Devon Dunbar has had one wrestling coach his entire life, and that’s just fine with him.
Dunbar’s coach is his father, Bill Cannon, the head coach at Northwood.
“I’ve never had any other coach but my dad,” Dunbar said. “I feel I work a lot harder when he’s there. I don’t wrestle just because he was a state champion (at Lake), I just wrestle because I love the sport. It’s a lot better having a dad as a coach. He makes it easier to learn and stay motivated.”
A father-son relationship turned coach-son relationship on a consistent basis can often be a prickly situation. The two have their moments. Every match Dunbar, a 106-pound sophomore this season, wins, Bill finds joy. Lose a match and Dad feels like you just cut his heart out with a spoon.
“I don’t know if it’s losing a lot of sleep as much as losing life,” Bill joked about watching Devon on the mat. “It’s frustrating, but I love it. Sometimes we argue like crazy in the (practice) room and get on each other’s nerves. But in the corner, we’re a great team.
“He knows as long as he can come off the mat and know that he can hang his hat — try as hard as he can — at the end of the day I won’t be mad at him. I tell all my wrestlers that. If you feel you did your best, our job is done.”
Devon and his old man were equally frustrated at last week’s Division III district tournament at Bowling Green. A week earlier at the Elmwood sectional, Devon took third in his weight class to advance to BG. The top four placers at districts advanced to this week’s state tournament in Columbus. The fifth-place finishers qualify as state alternates.
Devon Dunbar finished sixth at districts, losing the match for fifth/sixth place to a wrestler from Edgerton. It was the same opponent that Devon whipped in the opening round, 15-2, a day earlier. Devon lost the rematch, 8-7.
“He beat the kid the day before and came out and wrestled like crap (on Saturday),” Coach Cannon said. “He did not feel good, so he kind of fell apart at the end.”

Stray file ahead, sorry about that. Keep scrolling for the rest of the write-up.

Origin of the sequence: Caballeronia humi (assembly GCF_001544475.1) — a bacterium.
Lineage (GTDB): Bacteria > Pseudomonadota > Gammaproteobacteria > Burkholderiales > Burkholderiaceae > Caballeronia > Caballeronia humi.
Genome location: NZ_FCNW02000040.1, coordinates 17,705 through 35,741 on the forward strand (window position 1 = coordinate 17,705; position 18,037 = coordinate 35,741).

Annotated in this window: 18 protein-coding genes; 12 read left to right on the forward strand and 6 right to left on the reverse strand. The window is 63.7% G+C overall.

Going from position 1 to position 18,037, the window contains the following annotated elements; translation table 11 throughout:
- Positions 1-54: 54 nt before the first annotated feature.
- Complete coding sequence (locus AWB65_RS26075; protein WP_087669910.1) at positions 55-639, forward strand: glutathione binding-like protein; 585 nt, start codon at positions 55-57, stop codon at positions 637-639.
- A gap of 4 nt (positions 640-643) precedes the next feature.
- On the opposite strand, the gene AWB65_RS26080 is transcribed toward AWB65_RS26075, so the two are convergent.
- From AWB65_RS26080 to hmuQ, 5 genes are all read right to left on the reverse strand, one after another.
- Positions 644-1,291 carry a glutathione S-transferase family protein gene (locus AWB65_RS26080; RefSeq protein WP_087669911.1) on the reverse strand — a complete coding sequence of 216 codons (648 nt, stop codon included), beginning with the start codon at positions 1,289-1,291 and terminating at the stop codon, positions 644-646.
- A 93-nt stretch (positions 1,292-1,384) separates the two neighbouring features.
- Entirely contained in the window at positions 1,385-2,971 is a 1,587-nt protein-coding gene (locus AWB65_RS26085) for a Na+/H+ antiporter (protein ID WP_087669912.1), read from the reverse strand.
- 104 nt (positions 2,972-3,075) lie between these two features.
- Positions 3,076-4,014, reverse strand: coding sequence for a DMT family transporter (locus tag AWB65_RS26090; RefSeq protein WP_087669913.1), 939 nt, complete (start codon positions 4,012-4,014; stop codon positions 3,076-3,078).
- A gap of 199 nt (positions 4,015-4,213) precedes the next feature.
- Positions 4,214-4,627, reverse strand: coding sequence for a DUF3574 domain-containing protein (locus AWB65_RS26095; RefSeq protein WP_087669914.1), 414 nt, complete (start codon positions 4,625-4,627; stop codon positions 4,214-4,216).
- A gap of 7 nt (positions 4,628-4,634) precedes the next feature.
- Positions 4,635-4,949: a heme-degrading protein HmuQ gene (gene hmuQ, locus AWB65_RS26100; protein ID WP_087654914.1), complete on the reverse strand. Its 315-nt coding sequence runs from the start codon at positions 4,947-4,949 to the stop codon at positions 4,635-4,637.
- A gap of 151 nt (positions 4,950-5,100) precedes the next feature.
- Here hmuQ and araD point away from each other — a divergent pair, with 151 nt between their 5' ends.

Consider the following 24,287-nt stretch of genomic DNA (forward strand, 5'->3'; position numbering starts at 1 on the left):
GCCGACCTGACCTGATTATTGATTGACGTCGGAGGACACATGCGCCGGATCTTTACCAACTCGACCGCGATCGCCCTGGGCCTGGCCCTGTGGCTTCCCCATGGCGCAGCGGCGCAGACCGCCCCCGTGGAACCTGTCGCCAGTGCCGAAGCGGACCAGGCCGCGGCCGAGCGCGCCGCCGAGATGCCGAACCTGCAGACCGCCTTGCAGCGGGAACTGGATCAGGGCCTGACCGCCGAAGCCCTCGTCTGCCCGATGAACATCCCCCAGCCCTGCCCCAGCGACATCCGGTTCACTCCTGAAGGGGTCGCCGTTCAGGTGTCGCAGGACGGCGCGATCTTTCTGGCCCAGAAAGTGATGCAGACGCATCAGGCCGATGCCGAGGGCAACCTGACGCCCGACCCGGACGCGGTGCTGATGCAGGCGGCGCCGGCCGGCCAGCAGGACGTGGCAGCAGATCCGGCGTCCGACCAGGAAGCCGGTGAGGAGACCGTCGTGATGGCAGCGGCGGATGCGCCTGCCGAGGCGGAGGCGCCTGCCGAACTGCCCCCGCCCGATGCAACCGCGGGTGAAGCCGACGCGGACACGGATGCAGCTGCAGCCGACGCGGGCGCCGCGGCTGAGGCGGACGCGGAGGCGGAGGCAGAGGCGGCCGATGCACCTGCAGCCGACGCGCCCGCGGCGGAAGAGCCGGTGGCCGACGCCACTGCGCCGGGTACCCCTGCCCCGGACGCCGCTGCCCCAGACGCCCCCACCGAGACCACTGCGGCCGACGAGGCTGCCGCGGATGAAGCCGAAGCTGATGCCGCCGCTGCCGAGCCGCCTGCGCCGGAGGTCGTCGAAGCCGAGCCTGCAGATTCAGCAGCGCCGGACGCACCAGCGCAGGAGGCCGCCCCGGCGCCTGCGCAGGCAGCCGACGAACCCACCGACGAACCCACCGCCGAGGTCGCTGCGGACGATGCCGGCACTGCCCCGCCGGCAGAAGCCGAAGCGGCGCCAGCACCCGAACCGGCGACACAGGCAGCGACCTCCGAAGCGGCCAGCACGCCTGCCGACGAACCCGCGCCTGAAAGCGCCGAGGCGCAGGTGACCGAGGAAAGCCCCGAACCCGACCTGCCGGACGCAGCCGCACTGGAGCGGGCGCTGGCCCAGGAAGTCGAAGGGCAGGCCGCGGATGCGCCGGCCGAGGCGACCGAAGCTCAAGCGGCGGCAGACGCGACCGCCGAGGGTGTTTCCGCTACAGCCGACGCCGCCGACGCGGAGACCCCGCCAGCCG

Dunbar opened the tournament with a loss to a wrestler from Sandusky St. Mary. He beat an opponent from Genoa, then another one from Lake. That set Devon up with a match against Woodmore junior standout Evan Ulinski, who took fourth at 106 pounds at last year’s state tournament and will take a 46-3 record into this week’s tournament.
Ulinski got a second-period escape and held on for a 1-0 victory over Cannon.
“He was very elusive,” said Ulinski, who pinned Cannon twice last season.
Bill Cannon knew his son was in for a tough match against Ulinski, a three-time league champion who is considered a “big” 106-pounder.
“It was the luck of the draw,” Coach Cannon said. “Devon had to wrestle somebody big to get out. We had a lot of scrambles, a lot of activity the whole match and that’s how it ended up.”
The loss dropped Devon down to the match for fifth/sixth place, against the foe from Edgerton.
“After that match (with Ulinski) I was disappointed I wasn’t going to state,” Devon said. “It wasn’t the right time to be wrestling in a match (for fifth/sixth place). I didn’t feel good and my mind wasn’t in it. With Ulinski, I know he’s strong and I know if I get myself in a bad position he’ll capitalize off that. I was stopping his shots and tried not to get muscled. I started scrambling and it was only a one-point match. It stunk, because I was one point away.”
Dunbar finished the season with a 30-9 record — and made his coach very proud in the process.
“When he wrestled Ulinski, that was probably the best he’s wrestled all year,” Bill said. “I was impressed. I told him, ‘you did nothing wrong.’ Coming into next year, he’s probably going to be the guy to beat, I’m thinking, at 120. He’s been growing a lot and was struggling to get to 106 this year. My goal is to make him really strong this summer.”
Dunbar said he plans to take a week off and then begin training with strength coach Tyler Derr. He qualified to the Junior Nationals in Fargo, N.D., as an eighth-grader but took last summer off, but he plans to go there again this summer.
“I don’t want to get burned out,” Devon said. “I’ll take a week off to rest up and then I’ll push myself so I’ll be where I want to be next year. My technique’s good and I want to work on getting stronger, then I’ll have every single aspect to be the best. Being a state champion is my goal.”